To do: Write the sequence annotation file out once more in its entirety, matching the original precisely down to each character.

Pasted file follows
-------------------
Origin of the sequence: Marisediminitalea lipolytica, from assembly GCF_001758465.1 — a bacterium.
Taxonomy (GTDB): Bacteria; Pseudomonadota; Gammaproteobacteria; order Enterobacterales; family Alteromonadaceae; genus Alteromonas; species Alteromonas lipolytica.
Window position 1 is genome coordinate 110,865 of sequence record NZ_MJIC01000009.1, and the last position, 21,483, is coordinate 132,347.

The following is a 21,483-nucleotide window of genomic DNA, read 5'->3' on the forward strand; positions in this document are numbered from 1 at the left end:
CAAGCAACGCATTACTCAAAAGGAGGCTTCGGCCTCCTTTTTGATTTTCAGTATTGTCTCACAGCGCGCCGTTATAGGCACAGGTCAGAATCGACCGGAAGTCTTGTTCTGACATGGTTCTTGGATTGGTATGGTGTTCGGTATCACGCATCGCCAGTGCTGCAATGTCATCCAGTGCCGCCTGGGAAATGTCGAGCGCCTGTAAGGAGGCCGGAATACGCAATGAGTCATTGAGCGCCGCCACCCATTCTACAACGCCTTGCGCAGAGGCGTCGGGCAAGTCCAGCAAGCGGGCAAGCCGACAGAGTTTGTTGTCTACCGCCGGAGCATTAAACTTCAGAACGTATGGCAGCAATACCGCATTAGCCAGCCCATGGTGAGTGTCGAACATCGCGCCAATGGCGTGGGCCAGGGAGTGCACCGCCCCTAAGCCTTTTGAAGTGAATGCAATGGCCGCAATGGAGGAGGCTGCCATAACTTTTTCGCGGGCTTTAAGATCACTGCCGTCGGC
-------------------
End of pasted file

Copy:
Origin of the sequence: Marisediminitalea lipolytica, from assembly GCF_001758465.1 — a bacterium.
Taxonomy (GTDB): Bacteria; Pseudomonadota; Gammaproteobacteria; order Enterobacterales; family Alteromonadaceae; genus Alteromonas; species Alteromonas lipolytica.
Window position 1 is genome coordinate 110,865 of sequence record NZ_MJIC01000009.1, and the last position, 21,483, is coordinate 132,347.

The following is a 21,483-nucleotide window of genomic DNA, read 5'->3' on the forward strand; positions in this document are numbered from 1 at the left end:
CAAGCAACGCATTACTCAAAAGGAGGCTTCGGCCTCCTTTTTGATTTTCAGTATTGTCTCACAGCGCGCCGTTATAGGCACAGGTCAGAATCGACCGGAAGTCTTGTTCTGACATGGTTCTTGGATTGGTATGGTGTTCGGTATCACGCATCGCCAGTGCTGCAATGTCATCCAGTGCCGCCTGGGAAATGTCGAGCGCCTGTAAGGAGGCCGGAATACGCAATGAGTCATTGAGCGCCGCCACCCATTCTACAACGCCTTGCGCAGAGGCGTCGGGCAAGTCCAGCAAGCGGGCAAGCCGACAGAGTTTGTTGTCTACCGCCGGAGCATTAAACTTCAGAACGTATGGCAGCAATACCGCATTAGCCAGCCCATGGTGAGTGTCGAACATCGCGCCAATGGCGTGGGCCAGGGAGTGCACCGCCCCTAAGCCTTTTGAAGTGAATGCAATGGCCGCAATGGAGGAGGCTGCCATAACTTTTTCGCGGGCTTTAAGATCACTGCCGTCGGC